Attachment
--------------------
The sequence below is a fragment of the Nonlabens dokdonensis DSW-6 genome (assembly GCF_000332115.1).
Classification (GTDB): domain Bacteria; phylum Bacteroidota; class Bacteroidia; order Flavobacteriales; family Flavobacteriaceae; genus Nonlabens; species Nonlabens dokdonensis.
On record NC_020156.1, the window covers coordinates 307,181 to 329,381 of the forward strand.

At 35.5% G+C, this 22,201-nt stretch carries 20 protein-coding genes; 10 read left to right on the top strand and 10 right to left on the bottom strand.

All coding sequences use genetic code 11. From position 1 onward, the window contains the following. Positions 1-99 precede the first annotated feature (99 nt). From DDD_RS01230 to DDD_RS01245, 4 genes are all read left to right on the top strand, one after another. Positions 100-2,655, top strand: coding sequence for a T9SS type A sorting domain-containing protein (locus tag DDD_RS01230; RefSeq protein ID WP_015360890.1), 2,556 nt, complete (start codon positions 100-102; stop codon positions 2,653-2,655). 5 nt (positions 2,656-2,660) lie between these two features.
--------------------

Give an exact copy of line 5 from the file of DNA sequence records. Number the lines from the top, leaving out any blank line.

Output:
All coding sequences use genetic code 11. From position 1 onward, the window contains the following. Positions 1-99 precede the first annotated feature (99 nt). From DDD_RS01230 to DDD_RS01245, 4 genes are all read left to right on the top strand, one after another. Positions 100-2,655, top strand: coding sequence for a T9SS type A sorting domain-containing protein (locus tag DDD_RS01230; RefSeq protein ID WP_015360890.1), 2,556 nt, complete (start codon positions 100-102; stop codon positions 2,653-2,655). 5 nt (positions 2,656-2,660) lie between these two features.